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  4. Well done to everyone involved - hopefully this means a sensible and honest debate will begin on campus about the illegal occupation of Palestine and the recent massacre of 1400 people in Gaza, 400 of whom were children and many incinerated by white phospherous. All with support of the UK government and with the aid of British supplied arms. Given that other avenues are not readily available (like university courses and open debate in the UK media), it seems right to force the discussion into the open. Yes, a couple of lectures were cancelled and yes it might have caused some minor inconveniences, but given the scale of the human rights catastrophe in the occupied territories, the victims of Israel's last assault on Gaza at least deserve some of our attention, even if it involves some minor disruption to those all important lectures. Had those 1400 people killed been Westerners, I doubt opposition (among students and university management) to forcing this debate into the open would have been so unashamedly vocal. And given that most of us are completely ignorant about the occupation of Palestine, it's a positive development that these issues are brought into the public arena. Please keep up your work.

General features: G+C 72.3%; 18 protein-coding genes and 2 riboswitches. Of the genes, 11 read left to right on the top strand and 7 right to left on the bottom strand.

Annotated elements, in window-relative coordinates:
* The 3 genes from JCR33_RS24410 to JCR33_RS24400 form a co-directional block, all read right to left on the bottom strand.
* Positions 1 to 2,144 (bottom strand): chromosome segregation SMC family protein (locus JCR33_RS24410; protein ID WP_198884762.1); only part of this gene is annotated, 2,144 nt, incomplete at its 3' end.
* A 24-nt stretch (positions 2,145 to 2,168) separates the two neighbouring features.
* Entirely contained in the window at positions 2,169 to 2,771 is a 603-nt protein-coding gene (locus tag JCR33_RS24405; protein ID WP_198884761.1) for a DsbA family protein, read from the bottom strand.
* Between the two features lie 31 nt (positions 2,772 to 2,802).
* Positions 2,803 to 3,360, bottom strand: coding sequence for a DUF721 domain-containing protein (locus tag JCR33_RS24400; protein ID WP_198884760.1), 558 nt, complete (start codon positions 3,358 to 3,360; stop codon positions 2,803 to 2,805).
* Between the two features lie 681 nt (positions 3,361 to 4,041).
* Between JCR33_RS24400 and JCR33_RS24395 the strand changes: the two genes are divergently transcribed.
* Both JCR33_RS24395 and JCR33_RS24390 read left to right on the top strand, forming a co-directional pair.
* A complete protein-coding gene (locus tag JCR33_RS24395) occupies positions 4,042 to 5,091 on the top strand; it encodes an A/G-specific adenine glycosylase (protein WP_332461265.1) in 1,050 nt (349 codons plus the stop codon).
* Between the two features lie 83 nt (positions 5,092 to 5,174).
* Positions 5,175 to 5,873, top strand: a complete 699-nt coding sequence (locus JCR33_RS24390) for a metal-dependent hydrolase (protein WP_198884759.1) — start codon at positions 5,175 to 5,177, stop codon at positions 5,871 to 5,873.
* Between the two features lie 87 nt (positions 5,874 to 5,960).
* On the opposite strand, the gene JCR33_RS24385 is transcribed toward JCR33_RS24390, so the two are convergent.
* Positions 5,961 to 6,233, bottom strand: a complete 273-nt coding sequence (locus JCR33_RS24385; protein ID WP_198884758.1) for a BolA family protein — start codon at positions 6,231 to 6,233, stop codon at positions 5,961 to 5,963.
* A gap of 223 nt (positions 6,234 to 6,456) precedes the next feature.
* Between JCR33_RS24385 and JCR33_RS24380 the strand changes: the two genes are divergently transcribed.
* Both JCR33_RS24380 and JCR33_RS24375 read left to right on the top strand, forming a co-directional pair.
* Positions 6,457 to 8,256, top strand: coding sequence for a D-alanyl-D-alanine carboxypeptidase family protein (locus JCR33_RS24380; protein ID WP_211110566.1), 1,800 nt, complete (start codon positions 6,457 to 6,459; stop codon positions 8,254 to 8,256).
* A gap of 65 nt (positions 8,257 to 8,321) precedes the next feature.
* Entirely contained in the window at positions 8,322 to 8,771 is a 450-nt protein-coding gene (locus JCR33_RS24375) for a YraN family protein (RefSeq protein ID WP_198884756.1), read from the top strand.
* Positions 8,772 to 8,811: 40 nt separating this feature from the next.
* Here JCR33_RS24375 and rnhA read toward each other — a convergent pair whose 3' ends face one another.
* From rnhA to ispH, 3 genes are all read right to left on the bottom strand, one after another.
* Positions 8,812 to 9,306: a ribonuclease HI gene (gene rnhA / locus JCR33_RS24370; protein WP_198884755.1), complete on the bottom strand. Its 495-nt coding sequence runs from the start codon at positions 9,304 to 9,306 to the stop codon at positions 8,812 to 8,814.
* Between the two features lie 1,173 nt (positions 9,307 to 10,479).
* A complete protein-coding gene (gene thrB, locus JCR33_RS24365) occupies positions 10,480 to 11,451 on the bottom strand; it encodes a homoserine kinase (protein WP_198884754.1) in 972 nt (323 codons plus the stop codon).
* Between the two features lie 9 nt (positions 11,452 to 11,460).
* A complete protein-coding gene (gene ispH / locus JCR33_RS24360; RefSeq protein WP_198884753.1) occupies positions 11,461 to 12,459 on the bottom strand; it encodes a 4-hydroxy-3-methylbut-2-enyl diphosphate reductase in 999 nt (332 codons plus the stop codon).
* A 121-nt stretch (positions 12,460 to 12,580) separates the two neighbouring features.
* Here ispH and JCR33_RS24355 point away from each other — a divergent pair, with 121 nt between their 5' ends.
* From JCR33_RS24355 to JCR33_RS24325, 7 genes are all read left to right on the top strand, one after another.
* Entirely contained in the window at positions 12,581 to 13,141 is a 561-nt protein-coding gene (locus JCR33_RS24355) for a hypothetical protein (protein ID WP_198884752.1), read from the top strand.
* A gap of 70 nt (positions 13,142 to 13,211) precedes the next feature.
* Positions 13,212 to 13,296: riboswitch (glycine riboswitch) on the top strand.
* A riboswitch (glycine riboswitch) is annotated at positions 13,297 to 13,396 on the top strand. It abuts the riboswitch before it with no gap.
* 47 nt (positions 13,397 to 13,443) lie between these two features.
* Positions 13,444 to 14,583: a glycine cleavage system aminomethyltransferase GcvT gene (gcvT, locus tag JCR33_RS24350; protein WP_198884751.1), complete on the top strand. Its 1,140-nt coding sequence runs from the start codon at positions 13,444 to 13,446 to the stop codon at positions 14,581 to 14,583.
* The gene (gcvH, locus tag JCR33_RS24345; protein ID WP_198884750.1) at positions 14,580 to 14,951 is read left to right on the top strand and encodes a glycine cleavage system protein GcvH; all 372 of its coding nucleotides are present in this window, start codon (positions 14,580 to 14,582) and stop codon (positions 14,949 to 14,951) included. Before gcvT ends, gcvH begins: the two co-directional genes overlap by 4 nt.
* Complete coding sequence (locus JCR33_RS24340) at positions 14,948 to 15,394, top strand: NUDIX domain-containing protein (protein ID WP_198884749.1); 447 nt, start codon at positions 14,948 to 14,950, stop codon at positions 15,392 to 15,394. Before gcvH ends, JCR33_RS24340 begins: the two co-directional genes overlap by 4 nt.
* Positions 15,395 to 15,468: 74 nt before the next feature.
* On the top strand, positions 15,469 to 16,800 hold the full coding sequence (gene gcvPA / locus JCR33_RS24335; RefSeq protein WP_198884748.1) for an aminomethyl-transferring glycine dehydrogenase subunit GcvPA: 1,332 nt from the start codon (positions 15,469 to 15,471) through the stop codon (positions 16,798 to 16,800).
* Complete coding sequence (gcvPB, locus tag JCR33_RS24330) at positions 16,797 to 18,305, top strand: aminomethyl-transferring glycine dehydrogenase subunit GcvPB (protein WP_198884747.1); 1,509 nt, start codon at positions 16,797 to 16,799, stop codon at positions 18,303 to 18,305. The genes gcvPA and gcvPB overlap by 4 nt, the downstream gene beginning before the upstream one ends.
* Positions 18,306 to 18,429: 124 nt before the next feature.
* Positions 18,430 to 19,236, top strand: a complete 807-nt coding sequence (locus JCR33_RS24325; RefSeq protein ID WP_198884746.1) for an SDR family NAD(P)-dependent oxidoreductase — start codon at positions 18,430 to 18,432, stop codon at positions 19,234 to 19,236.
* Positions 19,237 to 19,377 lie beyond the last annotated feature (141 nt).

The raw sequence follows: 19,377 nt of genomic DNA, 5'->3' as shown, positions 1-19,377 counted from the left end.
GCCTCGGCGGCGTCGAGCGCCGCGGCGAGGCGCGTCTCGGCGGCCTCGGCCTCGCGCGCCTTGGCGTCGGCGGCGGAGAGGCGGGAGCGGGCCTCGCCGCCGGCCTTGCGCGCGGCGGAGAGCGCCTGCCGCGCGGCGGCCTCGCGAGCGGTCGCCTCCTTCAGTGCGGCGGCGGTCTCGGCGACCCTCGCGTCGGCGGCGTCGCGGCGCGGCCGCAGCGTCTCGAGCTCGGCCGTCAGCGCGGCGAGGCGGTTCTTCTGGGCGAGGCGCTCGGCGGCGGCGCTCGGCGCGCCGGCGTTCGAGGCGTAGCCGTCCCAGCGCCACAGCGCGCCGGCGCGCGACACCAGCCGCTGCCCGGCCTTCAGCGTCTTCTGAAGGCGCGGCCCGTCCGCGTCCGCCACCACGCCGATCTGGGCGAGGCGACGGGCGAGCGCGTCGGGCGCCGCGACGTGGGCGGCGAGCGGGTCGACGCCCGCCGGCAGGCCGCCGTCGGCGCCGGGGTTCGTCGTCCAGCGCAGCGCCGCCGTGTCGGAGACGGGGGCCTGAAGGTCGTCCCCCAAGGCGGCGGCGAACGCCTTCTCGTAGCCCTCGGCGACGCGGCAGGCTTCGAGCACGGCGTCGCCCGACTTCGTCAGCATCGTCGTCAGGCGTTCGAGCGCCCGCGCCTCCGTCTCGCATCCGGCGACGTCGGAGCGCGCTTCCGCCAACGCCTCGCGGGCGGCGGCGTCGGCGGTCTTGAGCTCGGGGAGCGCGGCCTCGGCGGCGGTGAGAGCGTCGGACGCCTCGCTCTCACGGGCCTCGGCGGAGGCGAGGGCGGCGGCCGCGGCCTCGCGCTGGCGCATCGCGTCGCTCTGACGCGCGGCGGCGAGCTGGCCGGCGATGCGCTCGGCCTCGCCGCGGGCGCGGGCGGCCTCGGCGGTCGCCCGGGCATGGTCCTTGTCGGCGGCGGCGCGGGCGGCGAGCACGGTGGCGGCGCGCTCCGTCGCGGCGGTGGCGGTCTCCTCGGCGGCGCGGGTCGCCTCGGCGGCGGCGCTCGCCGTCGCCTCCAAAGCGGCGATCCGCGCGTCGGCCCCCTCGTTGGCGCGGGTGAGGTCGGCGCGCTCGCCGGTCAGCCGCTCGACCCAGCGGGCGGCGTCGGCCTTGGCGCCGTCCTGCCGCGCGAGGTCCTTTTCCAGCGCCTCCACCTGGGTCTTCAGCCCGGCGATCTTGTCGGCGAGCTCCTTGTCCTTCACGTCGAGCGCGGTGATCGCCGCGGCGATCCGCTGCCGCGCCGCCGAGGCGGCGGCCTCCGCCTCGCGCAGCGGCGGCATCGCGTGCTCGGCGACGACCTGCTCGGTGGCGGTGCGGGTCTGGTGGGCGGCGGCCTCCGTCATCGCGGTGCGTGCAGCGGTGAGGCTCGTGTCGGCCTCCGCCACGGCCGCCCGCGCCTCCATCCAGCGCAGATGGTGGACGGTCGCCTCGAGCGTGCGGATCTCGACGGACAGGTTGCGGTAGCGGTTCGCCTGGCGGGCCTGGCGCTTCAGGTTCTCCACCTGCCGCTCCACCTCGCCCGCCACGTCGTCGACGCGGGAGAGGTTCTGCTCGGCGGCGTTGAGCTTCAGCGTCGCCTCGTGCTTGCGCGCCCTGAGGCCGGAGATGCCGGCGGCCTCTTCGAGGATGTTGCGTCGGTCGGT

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  5. what about the illegal occupation of the lecture theatre

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  6. I thought that half of the 1400 dead Palestinians were Hamas members???

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  7. "what about the illegal occupation of the lecture theatre"

    why dont you go an occupy another lecture theatre? apparently the university now listens to who shouts loudest.